By now I would hope that there is no surprise that another high-profile person, Jon Gruden, has been exposed by discovery of past racist, homophobic and misogynistic emails.
The surprise should be that people, specifically Rams head coach Sean McVay, are surprised and saddened by the emails. It does no good to society to state, as McVay did in The Times, that “I have not seen that side of him.” Obviously a bigoted person does not always want everyone to become aware of this fact.
Our society has to reach a point where these actions are indefensible. We cannot have a statute of limitations on this. Jon Gruden’s moral character is exactly what is in the emails, period. Sean McVay needed to say just that. There is no apology, excuse or expression of sadness that can undo the damage that is done.
Only by facing the fact that these actions are unforgivable can we hope to move forward to a society where every person, regardless of religion, race or sexual orientation, is treated as a valued member of the diversity that is America.
Rancho Palos Verdes
A federal court filing four months ago revealed new e-mail correspondence of former Washington Football Team executive Bruce Allen that extended beyond Jon Gruden.
Jon Gruden’s arrogance is unfathomable. His emails contained vile, vicious and vituperative language, which gushed from the decadence embedded in his heart. His reprehensible ideology exposed, he’s draping himself in a coward‘s and charlatan’s garb by offering a non-apology. I reject his non-apology, and wonder why anyone would accept it.
Marc D. Greenwood
Camp Hill, Ala.
The resignation of Jon Gruden is certainly an unfortunate set of circumstances. Gruden is a great coach, but his private emails are no longer private. It’s hard to excuse the context of his correspondence with another longtime NFL associate, but that’s where we are.
In a world of NFL professionals, your demonstrated conduct means nothing if your private emails are offensive. It would be fair to suggest that most career NFL professionals have similar thoughts about how the game is being changed, and who is changing it. Many jocks are simply studs with more brawn than brain, and when they get together it’s all about testosterone.
So now is the time for the NFL to investigate every NFL coach and front-office executive and dig into their emails, too. If we are going to consider any of this, the NFL office and owners should have to give up their private emails, too. You can be sure Commissioner Goodell’s emails would be exceptionally entertaining, and Dan Snyder’s shorts are bunching about now.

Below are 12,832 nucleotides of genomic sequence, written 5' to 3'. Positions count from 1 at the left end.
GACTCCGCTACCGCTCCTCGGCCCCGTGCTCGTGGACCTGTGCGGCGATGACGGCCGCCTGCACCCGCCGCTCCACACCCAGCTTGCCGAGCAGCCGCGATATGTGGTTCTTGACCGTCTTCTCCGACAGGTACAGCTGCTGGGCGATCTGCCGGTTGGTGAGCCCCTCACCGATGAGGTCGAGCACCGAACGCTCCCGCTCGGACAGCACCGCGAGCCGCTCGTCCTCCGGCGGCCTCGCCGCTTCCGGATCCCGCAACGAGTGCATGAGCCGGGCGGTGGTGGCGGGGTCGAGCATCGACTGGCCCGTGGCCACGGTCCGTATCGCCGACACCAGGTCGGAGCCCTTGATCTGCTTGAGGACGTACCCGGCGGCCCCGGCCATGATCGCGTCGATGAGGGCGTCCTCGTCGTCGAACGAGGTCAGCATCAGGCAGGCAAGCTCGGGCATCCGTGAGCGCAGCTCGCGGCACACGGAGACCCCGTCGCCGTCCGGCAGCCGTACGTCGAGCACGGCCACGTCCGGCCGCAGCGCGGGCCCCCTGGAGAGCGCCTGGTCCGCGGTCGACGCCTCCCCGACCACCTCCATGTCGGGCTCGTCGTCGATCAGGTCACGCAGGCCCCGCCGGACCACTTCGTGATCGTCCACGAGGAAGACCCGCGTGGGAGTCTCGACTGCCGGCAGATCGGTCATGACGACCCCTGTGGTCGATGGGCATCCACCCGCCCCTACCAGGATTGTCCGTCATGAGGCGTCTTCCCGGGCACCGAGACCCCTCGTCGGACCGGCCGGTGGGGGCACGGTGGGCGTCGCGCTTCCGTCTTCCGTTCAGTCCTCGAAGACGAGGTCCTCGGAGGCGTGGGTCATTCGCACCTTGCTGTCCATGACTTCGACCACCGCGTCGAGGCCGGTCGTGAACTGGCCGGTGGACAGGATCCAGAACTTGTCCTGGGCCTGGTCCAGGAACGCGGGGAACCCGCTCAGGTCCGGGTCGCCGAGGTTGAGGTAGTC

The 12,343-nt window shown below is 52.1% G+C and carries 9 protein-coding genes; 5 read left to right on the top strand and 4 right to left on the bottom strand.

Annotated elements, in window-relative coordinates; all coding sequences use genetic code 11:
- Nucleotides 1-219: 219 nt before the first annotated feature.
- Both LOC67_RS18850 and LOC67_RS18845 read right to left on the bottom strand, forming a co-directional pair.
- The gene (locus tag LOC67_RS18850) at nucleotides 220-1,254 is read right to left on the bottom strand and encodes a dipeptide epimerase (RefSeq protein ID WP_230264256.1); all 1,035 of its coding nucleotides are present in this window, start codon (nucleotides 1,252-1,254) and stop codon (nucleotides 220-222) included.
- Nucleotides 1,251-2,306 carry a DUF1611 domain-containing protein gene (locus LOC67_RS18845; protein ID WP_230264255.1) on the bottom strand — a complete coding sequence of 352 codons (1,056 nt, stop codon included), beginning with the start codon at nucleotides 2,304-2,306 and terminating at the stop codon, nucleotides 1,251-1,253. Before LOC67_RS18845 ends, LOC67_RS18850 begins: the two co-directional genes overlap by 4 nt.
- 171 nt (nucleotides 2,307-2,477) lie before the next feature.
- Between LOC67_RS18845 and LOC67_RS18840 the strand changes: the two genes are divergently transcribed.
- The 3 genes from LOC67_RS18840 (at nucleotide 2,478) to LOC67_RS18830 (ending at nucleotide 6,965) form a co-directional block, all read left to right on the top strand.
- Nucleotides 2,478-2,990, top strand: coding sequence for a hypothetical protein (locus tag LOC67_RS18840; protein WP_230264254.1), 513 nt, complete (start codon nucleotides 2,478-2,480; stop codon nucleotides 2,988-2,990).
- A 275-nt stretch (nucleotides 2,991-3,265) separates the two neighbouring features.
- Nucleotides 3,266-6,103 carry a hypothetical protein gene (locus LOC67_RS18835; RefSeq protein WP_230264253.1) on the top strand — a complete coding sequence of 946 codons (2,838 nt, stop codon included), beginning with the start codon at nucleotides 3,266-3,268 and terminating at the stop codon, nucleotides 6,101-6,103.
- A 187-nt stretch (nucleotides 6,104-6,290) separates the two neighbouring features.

Private and public remarks should be considered in their context. If you cannot have a private conversation, where are we?
Brian J. Goldenfeld
Gruden is the epitome of how the game is played in a multibillion-dollar industry in which the leaders don’t expect anyone to hold them accountable.
One might say the biggest mistake Jon Gruden made in writing a series of offensive emails was in not running for president when caught. Had he done so, his supporters could have said it was just Gruden being Gruden and the American people would have shrugged it off.
Bruce N. Miller
Playa del Rey
In his self-congratulatory interview with Sam Farmer, Pete Carroll talked about getting into “a great rhythm of recruiting, coaching, playing and all that.” I assume by all that he meant the unprecedented cheating and then bailing out when the heat got turned up.
Q&A: Pete Carroll on struggles of USC football since he left: “If you’ve got a masterpiece are you going to try to do it again? I don’t know. I think it’s a big challenge.”
Arthur A. Fleisher II
The Los Angeles Times welcomes expressions of all views. Letters should be brief and become the property of The Times. They may be edited and republished in any format. Each must include a valid mailing address and telephone number. Pseudonyms will not be used.
Get our high school sports newsletter
Prep Rally is devoted to the SoCal high school sports experience, bringing you scores, stories and a behind-the-scenes look at what makes prep sports so popular.
You may occasionally receive promotional content from the Los Angeles Times.